Feel like engaging in some citizen science? You're in luck! Researchers are recruiting people to search for — I kid you not — zombie bees. Seriously. Katherine Harmon at SciAm about ZomBeeWatch.Org.
Lovely guest blog at SciAm this week by Kelly Izlar on the lyricism and science of the scent of rain.
The International AIDS Conference took place this week in a oddly optimistic, even celebratory key. Not so fast. Laurie Garrett says, "The End of AIDS? What are you smoking?" And, at Colorlines, Jamilah King writes a beautiful essay asking "why we all take the risks that we do in bed."
I can't even bring myself to link to all of Irin Carmon's depressing stories at Salon about This Week In Reducing Women's Access to Reproductive Self-Determination (you can find 'em for yourself if you're in need of some extra dejection in your day), but, at Jezebel, Erin Gloria Ryan asks, "Why Do We Suck at Taking Birth Control?" Also insanely depressing, but awfully damn good as an essay, Mimi Swartz at Texas Monthly writes about the past 18 months of war on women's health in Texas. Via Longreads.
In case we forget that it's not just reproductive self-determination under attack: Akiba Solomon at Colorlines writes about the most recent Senate Farm Bill would cut some $4.5 billion from the Supplemental Nutrition Assistance Program.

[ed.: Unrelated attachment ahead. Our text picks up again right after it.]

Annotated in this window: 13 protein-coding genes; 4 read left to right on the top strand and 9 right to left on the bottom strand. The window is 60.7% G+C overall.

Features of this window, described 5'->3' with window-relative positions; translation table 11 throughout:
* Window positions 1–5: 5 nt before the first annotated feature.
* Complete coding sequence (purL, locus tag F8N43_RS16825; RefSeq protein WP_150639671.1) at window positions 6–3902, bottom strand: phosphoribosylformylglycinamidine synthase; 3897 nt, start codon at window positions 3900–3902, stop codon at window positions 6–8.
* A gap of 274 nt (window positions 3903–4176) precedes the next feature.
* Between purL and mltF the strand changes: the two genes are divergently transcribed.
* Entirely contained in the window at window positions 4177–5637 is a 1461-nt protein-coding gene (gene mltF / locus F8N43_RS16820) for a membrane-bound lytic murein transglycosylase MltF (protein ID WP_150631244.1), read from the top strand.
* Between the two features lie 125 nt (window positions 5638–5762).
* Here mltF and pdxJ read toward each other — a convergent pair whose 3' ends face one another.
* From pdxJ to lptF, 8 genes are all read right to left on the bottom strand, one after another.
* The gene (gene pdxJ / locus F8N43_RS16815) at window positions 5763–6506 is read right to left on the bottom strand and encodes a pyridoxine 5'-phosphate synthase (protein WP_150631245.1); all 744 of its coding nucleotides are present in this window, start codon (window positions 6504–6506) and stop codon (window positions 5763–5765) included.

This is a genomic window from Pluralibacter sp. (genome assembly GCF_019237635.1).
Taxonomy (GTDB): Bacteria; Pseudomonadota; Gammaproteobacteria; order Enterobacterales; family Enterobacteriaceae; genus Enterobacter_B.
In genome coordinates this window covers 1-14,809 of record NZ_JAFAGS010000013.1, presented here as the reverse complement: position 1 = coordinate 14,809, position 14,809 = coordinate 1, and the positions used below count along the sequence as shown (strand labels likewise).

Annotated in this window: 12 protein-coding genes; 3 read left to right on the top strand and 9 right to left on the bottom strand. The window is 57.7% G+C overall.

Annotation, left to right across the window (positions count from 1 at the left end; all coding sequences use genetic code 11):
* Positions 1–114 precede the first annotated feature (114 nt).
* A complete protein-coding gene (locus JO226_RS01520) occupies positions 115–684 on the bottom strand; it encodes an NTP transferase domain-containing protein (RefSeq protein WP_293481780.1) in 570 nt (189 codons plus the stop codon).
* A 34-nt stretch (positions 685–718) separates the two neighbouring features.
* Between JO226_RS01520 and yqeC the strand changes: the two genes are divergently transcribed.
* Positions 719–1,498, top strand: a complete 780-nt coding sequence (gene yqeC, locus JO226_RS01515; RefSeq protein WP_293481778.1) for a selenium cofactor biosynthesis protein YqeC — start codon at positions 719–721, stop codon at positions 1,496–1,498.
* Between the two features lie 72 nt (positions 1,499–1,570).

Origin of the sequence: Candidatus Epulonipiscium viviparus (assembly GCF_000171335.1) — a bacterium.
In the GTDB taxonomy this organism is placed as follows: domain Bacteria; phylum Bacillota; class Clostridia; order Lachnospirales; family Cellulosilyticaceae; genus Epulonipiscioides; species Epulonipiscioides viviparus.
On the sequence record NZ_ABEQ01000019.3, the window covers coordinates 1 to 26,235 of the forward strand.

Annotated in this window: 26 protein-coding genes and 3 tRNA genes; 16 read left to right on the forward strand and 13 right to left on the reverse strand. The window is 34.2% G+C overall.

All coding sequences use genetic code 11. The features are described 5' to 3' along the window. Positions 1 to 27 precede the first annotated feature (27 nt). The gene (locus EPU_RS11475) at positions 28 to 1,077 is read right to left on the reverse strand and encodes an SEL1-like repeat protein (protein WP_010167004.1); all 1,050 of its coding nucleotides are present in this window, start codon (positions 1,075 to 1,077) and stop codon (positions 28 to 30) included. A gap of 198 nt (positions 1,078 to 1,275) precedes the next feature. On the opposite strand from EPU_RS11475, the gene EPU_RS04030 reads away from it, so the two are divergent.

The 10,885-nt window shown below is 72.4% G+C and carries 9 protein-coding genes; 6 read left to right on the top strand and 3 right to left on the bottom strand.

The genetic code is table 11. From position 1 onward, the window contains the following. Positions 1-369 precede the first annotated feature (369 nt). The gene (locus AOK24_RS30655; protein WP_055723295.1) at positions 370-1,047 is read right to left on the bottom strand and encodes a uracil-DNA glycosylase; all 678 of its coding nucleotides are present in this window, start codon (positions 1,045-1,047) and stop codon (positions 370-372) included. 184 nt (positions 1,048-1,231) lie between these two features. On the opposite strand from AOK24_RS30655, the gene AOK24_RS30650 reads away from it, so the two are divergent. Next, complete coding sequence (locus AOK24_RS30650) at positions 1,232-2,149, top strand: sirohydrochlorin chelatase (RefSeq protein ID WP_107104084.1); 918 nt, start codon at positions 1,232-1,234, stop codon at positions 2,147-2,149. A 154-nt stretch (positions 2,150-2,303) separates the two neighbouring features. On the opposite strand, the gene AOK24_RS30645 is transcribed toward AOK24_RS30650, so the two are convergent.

Trigger warnings and etc. apply: At Jezebel, Katie J.M. Baker writes about what we can learn from the Reddit thread where rapists explain themselves. At The New Inquiry, Charlotte Shane asks some difficult questions about when an individual's experience of being raped doesn't match up with the narrative society has created for the category of rape.
"I always try to point out that the 'life' part of the equation means something different to everyone." Dana Shell Smith at The Atlantic has the smartest take I've seen on the "having it all" debate. And, credit where credit is due, I saw it via a link tweeted by Anne-Marie Slaughter.
Just wonderful. At The Morning News, Jessica Francis Kane interviews her mother about the year she spent in the early 1960s as a secretary in Playboy Magazine's advertising department. Internets, it delights me when you interview your mothers.
Maira Kalman also delights me. At Maria Popova's Brain Pickings.
At Salon, Sarah Hepola writes about the pleasures and terrors of traveling alone. Honey, the hippies in the park could have told you where to camp that night!
Lindsay Miller, the author of The Hairpin's marvelous "Ask a Queer Chick" column, with possibly the best thing ever published on the internet: "The Day You Get Your MFA in Poetry."
This is from a couple of weeks ago, but, you know, I'm slow. Kathryn Schulz reviews Jim Holt's Why Does the World Exist at Vulture.
This is from a couple of years ago, but, see above. At the Paris Review, Amanda Fortini interviews Mary Karr about writing memoirs. "A kid has no control. You’re three feet tall, flat broke, unemployed, and illiterate. Terror snaps you awake. You pay keen attention. People can just pick you up and move you and put you down."
This is from right now, and it is amazing. At The New Inquiry, Laurie Penny looks at the Olympic city from the Tube. "London, Underground."